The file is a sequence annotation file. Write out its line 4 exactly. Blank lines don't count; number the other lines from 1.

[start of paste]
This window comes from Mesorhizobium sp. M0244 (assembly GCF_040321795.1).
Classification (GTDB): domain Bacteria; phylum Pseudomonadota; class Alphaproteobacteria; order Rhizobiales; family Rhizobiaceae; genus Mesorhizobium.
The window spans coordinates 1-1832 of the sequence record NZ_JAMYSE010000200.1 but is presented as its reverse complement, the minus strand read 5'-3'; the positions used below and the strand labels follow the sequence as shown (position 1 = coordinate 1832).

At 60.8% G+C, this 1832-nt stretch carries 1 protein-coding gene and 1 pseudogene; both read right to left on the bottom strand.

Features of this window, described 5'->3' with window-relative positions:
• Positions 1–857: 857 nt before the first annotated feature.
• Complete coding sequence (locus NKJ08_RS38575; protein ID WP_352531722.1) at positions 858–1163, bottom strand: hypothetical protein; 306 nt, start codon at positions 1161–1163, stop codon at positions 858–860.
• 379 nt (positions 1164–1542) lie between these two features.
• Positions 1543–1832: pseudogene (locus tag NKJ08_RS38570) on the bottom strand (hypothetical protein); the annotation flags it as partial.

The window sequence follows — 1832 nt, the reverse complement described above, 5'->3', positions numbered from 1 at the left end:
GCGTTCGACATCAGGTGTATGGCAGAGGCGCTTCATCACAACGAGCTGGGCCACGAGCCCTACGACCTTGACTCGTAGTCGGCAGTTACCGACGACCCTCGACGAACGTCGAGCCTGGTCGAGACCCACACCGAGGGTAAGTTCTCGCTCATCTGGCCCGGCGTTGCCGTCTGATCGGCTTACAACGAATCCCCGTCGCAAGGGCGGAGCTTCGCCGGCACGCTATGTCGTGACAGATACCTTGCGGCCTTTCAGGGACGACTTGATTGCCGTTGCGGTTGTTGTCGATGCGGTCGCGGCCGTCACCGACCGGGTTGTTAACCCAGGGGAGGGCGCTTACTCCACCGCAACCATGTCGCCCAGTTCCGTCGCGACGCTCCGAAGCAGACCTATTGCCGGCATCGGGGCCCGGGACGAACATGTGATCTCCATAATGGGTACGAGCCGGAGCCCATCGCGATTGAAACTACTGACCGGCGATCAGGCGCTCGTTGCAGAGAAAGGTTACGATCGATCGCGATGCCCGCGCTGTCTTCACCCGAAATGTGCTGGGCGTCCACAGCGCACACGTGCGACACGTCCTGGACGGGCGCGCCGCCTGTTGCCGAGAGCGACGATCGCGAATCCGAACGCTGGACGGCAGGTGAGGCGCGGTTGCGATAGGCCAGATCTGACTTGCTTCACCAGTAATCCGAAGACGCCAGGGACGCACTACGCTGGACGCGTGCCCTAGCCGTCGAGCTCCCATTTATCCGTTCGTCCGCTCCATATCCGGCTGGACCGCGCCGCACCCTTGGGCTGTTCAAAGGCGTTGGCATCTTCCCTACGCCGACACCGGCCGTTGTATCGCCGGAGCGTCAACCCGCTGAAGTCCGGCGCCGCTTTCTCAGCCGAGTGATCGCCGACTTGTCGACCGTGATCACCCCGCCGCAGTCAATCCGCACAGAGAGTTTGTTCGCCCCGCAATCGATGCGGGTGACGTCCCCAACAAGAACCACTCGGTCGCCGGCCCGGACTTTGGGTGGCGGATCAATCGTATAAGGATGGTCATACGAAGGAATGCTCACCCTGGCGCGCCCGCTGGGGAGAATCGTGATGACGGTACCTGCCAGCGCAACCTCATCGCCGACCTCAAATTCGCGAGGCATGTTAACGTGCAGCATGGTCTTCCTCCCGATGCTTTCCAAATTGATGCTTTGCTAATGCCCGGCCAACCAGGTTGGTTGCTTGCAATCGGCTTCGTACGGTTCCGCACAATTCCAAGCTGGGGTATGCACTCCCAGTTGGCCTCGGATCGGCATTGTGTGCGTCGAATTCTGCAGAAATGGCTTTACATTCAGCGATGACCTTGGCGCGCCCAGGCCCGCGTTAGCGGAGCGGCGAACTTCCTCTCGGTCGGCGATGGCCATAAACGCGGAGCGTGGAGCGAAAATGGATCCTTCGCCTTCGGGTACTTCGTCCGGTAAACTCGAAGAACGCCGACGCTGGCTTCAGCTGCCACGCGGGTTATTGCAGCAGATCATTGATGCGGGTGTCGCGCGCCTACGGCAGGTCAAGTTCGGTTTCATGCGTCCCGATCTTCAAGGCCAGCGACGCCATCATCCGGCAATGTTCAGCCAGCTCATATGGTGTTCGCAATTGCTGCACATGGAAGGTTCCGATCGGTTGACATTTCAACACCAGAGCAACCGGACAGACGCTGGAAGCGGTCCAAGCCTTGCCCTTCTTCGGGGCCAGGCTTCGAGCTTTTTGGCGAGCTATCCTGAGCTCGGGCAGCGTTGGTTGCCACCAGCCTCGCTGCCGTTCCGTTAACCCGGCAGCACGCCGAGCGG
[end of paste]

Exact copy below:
At 60.8% G+C, this 1832-nt stretch carries 1 protein-coding gene and 1 pseudogene; both read right to left on the bottom strand.